|Sn||Author, year||Study details||Key findings|
|1||Joshi A, Shrestha RPB, 2012 ||Cross-sectional study involving 100 children of under 5 years||
• Children between 6 and 23 months of age are more susceptible to diarrhoea.|
• Bloody diarrhoea was more common in children between 12 and 23 months of age.
• Unsafe drinking water and lack of sanitary toilet are associated with childhood diarrhoea.
• Occurrence of diarrhoea was lesser among children from higher wealth quintiles.
|2||Ansari S, Sherchand JB, Parajuli K, Paudyal BM, Adhikari RP, Shrestha S et al., 2012 ||Cross-sectional study involving 525 children of under 5 years||
• Occurrence of diarrhoea was more in children under 24 months.|
• Parasitic infection was higher among children between 6 and 24 months.
|3||Strand TA, Sharma PR, Gjessing HK, Ulak M, Chandyo RK, Adhikari RK et al., 2012 ||Randomised controlled trial involving 335 children of 6–35 months of age||
• Children between 6 and 23 months are more at risk for diarrhoea.|
• Children that are not breastfed are more at risk for diarrhoea occurrence and the extended duration of the episode.
|4||Pokhrel S, Snow R, Dong H, Hidayat B, Flessa S, Sauerborn R, 2005 ||Secondary data review from national survey involving 8112 children under 15 years of age||• Male children are more likely to be taken healthcare during illness.|
|5||Langford RM. 2009 ||Community trial (PhD thesis); research included 88 children between 3 and 12 months||
• Hand-washing practice among mothers was low after using the toilet, cleaning the child’s bottom, before handling food and before feeding the child.|
• Mothers washed hands only when visible contamination of faecal matter was seen.
• Some mothers preferred to just wipe off the dirt without washing hands.
|6||Rhee V, Mullany LC, Khatry SK, Katz J, LeClerq SC, Darmstadt GL, et al. 2008 ||Cohort study involving 23,662 newborns||• Mortality risk was lower among newborn whose mother or attendant washed hands regularly.|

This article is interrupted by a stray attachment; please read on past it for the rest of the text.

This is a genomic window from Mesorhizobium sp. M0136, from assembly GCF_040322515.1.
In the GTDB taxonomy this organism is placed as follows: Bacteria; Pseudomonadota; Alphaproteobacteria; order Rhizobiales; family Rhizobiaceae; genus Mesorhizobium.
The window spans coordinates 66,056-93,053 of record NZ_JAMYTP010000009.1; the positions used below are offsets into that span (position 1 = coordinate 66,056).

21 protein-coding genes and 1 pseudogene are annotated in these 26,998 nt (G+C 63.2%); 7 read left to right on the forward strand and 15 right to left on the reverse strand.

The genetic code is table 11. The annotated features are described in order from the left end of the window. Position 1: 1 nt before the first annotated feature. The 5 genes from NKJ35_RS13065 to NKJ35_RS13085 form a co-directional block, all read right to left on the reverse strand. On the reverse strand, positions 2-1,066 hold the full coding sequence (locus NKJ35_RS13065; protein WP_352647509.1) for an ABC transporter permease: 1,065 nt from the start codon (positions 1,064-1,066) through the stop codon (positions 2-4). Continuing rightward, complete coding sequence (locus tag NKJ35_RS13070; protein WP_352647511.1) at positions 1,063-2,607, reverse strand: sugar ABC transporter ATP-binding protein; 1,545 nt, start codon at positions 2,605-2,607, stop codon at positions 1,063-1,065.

|7||Ansari M, Ibrahim MIM, Shankar PR, 2011 ||Cross-sectional study involving 130 mothers with children of <5 years||
• Mother with higher education had better knowledge on prevention of diarrhoea.|
• Mothers unaware about the association of the use of toilet and drinking safe water with the occurrence of diarrhoea.
|8||Curtale F, Siwakoti B, Lagrosa C, LaRaja M, Guerra R, 1995 ||Comparative cross-sectional study involving 1443 mothers with children of <5 years of age and 208 community health volunteers||• Trained community health volunteers were effective in control of diarrhoea among the under-five children.|
|9||Ansari M, Izham M, Ibrahim M, Hassali MA, Shankar PR, 2011 ||Qualitative study involving 20 mothers||
• Supernatural causes (witchcraft) linked with occurrence of diarrhoea among children.|
• Some mothers believe in the use of traditional healers for treating diarrhoea.
• Lack of cleanliness was linked with diarrhoea by the mothers.
|10||Ansari M, Palaian S, Ibrahim MIM, 2009 ||Review||
• Cultural belief of supernatural powers in childhood diarrhoea exists in Nepal.|
• Traditional practice of fluid restriction and decreased breastfeeding during diarrhoea and use of herbs added to prolong the diarrhoeal episodes among children in Nepal.
|11||Stapleton MC, 1989 ||Cross-sectional study among 320 health and developmental workers||
• Beliefs regarding types of food causing diarrhoea prevailed in the community.|
• The concept of ‘hot’ food and ‘cold’ food linked with diarrhoea.
• Evil spirits, frights, bad spells or gods were also linked with the occurrence of diarrhoea.